November 27, 2021

“It’s part of the job”, Thomas Pesquet reacts after the alert in the ISS

Passengers aboard the International Space Station had to take temporary refuge in their ships docked at the ISS. A simple precaution, believes the French astronaut

Russia destroyed one of its satellites on Tuesday, creating “more than 1,500 orbital debris”. The seven passengers on board the International Space Station had, as a precaution, to take temporary refuge in their ships docked to the ISS to allow their evacuation if necessary.

On the same subject

Russian satellite destroyed: for the ISS, an increased risk of collision

The destruction of a satellite by the Russians generated a cloud of debris near the International Space Station (ISS), with seven astronauts on board. Didier Schmitt, Head of the European Space Agency (ESA), explains how this incident increases the risk of collisions in space

Within a week, Thomas Pesquet could have experienced this situation. The French astronaut returned to Earth on November 9, after a six-month stay in orbit. From the European Astronaut Center in Cologne, Germany, he has not shown much concern about this situation. This is one of the “scenarios for which we are preparing, in the event that we need to get to safety,” explains to FranceInfo the man who is currently in the midst of a rehabilitation phase after his stay in space. We take a lot of precautions […]. As soon as we have the slightest doubt, we prepare for the worst eventuality. “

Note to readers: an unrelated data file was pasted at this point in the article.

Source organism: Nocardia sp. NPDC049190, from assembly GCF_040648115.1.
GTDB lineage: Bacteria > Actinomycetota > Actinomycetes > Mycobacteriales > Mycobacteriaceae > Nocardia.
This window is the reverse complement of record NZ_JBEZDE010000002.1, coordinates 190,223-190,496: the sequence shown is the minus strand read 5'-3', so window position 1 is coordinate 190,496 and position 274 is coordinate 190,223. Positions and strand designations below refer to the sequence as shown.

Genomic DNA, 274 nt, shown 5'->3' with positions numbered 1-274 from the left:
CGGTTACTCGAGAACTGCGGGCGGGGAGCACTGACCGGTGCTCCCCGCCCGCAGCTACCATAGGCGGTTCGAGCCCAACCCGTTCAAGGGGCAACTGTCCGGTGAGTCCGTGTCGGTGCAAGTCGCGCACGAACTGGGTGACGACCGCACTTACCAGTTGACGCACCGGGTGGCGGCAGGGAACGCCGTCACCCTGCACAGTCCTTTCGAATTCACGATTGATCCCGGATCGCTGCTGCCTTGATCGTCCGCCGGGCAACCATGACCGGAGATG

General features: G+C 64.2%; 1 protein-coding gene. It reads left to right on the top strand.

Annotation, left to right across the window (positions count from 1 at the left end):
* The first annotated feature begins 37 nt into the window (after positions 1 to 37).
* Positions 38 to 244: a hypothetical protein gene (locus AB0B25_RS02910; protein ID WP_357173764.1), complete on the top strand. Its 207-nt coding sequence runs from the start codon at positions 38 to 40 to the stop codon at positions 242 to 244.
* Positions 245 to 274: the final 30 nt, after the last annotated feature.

“We do things in a more virtuous way”

Thomas Pesquet also specifies that the debris cloud did not pass near the Space Station. “They still chose to put themselves in the best conditions – and it was the right decision to make. It forced them to react quite quickly but that’s what we train for, it’s part of the job. “

The astronaut admits, however, that the new arrivals to the Station must have been very surprised by the emergency measures. “It must have felt a little funny for them to get on the space station, find their bearings, start the job slowly, and then be greeted by an emergency like this.”

On RTL, the Frenchman explained that there were rules and agreements to avoid the proliferation of orbital debris. “Now we do things in a more virtuous way. We are thinking of desorbing satellites at the end of their life before they run out of fuel to be able to do so. […] We try to get our debris into the atmosphere […]».